Friday, January 8, 2010


Ok your halfway through the WOD, your legs are Jello, your Heart is beating out of your chest, sweat is stinging your eye's, you arms are spent. So what keeps you going?
Its all Mental, ok more like 50% mental. Its the ability to tell your brain to just shut up and keep moving. Now Mr brain, will not like this at first and he will try to get you to stop, he will tell you you are weak, he will convince you that its not necessary to work this hard. Mr brain will tell body parts to feel tired or get sore to slow you down. Well tell Mr Brain to go f*** himself. You got to fight him at every step. Our bodies are capable of so much more than we will ever know.
You hear about it all the time, a 100 pound lady all jacked up on adrenaline lifts a car off her son, a man fights off a cougar, 5 fireman lift and move a big ol truck to save someone who is pinned. We can do so much more that we ever dreamed. We just need to first convince Mr brain of that. How do we do this, first, like with any battle we need to realize it, we need to recognize that the battle exists. then we fight back. When you feel that doubt and despair starting to creep in, use whatever tool you have to tell Mr Brain to shut up and keep moving. Sometimes thats all it takes, to just keep moving. When im going through an extremely strenuous 20 minute WOD where I have almost no oxygen in my lungs thats my inner chant, " Keep Moving " just keep moving, if its box jumps, just keep jumping, if its pullups, just keep pulling. Its the ability to conquer your mind as well as your body that will separate the good, and the great athletes.
Me personally I sometimes can get so pissed at that inner voice that I let that Rage drive me, other times I find an Inner calm int he middle of a grueling workout, its like a wave of peace comes over me and I forget how tired I am forget the pain, and I just keep going.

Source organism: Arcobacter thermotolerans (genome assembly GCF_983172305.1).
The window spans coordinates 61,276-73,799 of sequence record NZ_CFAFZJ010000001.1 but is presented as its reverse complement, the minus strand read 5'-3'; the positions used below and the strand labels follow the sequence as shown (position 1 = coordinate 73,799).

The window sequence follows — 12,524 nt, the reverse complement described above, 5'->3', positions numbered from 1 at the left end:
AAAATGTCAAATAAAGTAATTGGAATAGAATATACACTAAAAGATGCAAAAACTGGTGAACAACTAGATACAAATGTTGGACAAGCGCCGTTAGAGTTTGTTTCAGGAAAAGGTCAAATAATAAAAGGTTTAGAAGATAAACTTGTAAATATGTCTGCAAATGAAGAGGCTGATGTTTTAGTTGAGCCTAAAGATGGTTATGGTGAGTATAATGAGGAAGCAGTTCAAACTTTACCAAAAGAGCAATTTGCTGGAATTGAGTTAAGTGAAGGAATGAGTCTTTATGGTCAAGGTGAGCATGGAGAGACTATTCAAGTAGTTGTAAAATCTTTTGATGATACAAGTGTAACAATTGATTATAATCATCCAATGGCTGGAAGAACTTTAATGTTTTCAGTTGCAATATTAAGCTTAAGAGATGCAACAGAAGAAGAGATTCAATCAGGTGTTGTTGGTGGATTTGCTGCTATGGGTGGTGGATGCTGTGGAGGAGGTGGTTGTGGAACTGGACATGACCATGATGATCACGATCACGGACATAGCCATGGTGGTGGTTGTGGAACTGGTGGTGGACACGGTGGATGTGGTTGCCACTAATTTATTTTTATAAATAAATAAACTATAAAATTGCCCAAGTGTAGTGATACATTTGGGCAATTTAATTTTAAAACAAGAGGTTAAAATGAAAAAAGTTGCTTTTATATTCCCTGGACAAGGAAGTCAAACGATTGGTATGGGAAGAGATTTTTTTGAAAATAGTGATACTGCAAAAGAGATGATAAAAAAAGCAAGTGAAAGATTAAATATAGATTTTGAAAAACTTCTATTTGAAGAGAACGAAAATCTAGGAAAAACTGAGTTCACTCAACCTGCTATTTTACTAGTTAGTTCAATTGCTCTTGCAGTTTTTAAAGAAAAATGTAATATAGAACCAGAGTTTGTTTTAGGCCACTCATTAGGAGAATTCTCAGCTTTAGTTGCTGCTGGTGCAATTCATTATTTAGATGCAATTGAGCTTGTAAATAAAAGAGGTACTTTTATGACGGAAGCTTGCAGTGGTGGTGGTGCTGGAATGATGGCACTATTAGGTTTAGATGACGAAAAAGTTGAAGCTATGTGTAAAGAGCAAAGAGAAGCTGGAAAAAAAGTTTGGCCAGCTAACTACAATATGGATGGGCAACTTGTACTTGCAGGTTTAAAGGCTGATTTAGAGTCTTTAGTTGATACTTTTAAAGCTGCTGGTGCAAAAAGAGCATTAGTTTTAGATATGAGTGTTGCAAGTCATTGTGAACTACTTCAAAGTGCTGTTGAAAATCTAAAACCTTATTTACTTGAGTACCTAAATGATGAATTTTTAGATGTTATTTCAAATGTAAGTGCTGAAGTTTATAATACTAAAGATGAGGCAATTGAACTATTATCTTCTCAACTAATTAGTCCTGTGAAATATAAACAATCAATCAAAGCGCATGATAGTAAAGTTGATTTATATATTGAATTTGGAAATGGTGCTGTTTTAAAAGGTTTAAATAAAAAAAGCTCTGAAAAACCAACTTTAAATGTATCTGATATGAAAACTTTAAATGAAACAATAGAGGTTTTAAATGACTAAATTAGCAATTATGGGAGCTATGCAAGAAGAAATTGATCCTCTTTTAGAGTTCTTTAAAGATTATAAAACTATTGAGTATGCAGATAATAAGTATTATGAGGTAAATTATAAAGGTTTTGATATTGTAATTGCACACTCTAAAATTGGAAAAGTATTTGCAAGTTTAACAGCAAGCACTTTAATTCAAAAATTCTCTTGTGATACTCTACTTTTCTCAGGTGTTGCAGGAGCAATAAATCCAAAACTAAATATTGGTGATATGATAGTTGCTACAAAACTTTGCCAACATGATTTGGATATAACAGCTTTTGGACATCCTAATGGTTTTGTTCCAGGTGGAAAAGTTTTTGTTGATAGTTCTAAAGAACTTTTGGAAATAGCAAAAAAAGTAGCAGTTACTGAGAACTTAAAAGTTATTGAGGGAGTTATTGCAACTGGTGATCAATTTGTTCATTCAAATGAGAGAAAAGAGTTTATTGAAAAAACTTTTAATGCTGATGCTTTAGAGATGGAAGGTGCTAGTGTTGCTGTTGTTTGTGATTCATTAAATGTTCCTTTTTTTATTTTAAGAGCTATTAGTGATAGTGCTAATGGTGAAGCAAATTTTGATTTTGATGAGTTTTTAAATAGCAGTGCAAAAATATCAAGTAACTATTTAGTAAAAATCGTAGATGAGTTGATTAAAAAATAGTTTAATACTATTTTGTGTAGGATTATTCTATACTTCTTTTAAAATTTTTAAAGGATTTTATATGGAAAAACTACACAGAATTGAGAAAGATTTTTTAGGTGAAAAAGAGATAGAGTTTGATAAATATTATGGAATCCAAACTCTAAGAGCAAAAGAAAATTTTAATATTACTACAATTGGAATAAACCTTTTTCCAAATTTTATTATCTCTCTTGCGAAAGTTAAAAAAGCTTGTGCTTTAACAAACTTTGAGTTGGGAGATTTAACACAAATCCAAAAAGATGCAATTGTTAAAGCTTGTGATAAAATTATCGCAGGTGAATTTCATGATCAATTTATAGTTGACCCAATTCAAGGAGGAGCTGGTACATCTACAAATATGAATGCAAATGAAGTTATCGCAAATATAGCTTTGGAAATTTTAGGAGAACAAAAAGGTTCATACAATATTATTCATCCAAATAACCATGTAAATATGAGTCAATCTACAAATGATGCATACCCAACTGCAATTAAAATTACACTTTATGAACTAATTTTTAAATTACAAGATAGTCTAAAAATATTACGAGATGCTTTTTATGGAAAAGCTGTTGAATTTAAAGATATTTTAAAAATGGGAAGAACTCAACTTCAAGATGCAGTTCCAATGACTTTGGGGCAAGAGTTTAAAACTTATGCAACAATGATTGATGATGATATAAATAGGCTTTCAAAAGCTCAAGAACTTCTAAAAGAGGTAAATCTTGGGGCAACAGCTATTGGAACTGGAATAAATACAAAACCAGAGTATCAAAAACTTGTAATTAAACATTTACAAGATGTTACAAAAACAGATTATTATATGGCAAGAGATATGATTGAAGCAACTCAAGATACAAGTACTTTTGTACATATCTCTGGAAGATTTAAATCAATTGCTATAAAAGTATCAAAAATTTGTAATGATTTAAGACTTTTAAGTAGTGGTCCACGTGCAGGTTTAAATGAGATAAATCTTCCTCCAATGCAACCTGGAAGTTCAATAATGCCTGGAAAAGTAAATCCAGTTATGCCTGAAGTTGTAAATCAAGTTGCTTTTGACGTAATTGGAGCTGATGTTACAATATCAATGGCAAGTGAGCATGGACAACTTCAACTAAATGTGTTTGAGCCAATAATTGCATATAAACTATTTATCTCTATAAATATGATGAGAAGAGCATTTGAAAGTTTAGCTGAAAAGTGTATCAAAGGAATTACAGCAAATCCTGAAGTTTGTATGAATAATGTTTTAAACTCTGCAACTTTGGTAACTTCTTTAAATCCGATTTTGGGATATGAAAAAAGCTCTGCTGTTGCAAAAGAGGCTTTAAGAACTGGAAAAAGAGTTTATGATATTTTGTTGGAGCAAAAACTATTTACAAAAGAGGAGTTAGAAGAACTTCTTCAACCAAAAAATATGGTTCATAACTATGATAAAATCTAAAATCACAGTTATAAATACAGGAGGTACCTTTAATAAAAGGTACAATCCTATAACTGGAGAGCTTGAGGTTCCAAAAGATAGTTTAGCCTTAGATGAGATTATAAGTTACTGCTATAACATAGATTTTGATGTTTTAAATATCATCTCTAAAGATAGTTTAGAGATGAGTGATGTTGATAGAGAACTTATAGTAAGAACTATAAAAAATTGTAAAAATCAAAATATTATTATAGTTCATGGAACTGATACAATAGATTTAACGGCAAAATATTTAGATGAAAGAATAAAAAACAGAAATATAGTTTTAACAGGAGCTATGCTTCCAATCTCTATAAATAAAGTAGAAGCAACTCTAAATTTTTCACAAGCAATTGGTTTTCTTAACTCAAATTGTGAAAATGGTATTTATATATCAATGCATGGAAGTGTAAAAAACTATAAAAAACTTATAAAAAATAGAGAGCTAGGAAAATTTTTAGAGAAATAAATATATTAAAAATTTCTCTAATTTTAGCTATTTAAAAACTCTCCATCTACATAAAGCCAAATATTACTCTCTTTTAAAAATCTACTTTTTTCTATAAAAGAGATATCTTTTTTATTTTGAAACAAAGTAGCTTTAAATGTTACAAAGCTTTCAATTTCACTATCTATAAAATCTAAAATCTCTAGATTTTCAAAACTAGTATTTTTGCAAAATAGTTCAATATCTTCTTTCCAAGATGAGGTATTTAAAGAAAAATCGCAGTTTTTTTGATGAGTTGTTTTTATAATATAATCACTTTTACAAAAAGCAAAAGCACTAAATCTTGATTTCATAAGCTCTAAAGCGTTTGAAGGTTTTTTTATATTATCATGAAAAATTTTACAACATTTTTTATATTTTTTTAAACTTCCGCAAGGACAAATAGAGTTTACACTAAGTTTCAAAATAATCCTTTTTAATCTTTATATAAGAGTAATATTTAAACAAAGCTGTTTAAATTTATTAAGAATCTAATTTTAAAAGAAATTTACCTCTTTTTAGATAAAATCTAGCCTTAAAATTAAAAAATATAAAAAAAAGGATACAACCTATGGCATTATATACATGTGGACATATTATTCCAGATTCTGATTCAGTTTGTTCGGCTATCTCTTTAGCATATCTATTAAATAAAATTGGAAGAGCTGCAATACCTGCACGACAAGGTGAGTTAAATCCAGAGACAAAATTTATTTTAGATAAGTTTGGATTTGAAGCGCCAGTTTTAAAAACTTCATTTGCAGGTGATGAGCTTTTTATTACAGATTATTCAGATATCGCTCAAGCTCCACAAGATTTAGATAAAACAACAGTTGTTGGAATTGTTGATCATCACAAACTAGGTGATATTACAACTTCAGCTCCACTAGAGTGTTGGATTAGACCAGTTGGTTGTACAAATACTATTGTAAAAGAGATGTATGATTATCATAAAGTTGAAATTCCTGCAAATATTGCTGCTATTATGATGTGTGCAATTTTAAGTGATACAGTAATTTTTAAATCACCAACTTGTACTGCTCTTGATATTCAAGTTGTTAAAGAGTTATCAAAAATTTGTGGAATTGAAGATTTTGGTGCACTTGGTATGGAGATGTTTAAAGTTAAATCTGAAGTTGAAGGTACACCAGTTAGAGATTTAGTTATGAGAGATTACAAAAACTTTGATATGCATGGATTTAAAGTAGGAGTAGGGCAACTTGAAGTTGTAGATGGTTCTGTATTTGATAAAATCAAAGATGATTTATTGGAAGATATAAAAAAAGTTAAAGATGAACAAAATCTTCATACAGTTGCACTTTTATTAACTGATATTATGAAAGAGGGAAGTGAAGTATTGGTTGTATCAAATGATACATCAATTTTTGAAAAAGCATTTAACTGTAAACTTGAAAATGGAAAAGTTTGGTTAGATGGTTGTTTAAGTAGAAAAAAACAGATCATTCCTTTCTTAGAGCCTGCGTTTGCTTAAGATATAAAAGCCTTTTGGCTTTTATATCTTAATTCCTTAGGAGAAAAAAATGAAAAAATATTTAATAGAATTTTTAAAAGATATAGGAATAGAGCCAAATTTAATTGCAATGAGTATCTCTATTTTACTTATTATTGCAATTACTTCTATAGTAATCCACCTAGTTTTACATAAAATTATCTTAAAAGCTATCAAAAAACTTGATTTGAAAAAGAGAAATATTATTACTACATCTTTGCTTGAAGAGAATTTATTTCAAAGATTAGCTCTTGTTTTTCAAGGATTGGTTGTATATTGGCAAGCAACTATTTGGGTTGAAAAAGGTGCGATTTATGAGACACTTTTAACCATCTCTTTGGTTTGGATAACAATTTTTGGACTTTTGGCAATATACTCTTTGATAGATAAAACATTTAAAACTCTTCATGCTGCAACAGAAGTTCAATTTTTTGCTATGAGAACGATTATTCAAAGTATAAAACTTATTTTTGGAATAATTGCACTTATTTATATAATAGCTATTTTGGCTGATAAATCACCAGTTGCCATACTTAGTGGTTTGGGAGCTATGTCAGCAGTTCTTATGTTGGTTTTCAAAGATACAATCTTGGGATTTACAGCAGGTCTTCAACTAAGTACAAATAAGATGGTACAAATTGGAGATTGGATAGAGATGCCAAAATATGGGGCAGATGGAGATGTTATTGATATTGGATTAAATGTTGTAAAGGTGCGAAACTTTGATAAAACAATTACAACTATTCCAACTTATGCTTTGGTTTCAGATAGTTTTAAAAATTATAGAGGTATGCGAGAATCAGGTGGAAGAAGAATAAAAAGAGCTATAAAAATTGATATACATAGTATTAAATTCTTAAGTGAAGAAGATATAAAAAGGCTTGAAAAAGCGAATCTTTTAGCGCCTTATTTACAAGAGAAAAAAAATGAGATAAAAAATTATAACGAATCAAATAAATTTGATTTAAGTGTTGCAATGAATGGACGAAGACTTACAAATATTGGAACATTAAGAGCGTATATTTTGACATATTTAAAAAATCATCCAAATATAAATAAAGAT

Learning to break through that barrier, and telling Mr brain that you are in control is what will make you better stronger and faster, it will also make you more confident in life as well as the gym.
So How do you tell Mr brain to go shove it?


Little Sysiphus said...

I don't get into elaborate stuff. I've heard of some folks imgining that failure results in the death of a loved one or something. I think the mind is too powerful to play games with so I'm hesitant to do that. Too, I prefer the notion of play-out, to work out, so, I try to keep stuff fun and positive. All of that said: I try to break things into smaller pieces that I know I can do. If I have 15 reps to do, I count to five and have a little celebration, and then count to 5 again, and celebrate that -- and then the last 5 is reatively easy. If I can't, do it, I put the challange into the future and say something like "I'll try that again next week and see how my progess is then." Too, in a group workout you have lots of opportunites to see where you suck and other folks are strong, so, I just challange myself to keep going to not quit. When I hear myself saying: "I can't do this." I force myself to say instead, "This is challanging and I love it." I guess once one achieves middle age, they can afford to be more gentle with themselves. Just like it takes longer to recover from injury it takes longer to achieve goals -- but so what.

Karen said...

What Crossfit has taught me so far is that I can do way more than I ever thought I could do. My brain used to tell me "you probably can't or shouldn't do that", but now I have the guts to try anything. I don't have a fear of heights, but I do have a fear of falling -- box jumps are tough for me, but I have tackled them and will continue to get better at them as I practice jumping higher. As said above, as we get into middle age, it does take longer to recover from injuries so you are more cautious and it does take longer to achieve goals, but little by little I'm meeting goal after goal that two years ago I would still be telling myself it's probably not possible so why try. Not anymore! So that is how I tell my brain to shove it......

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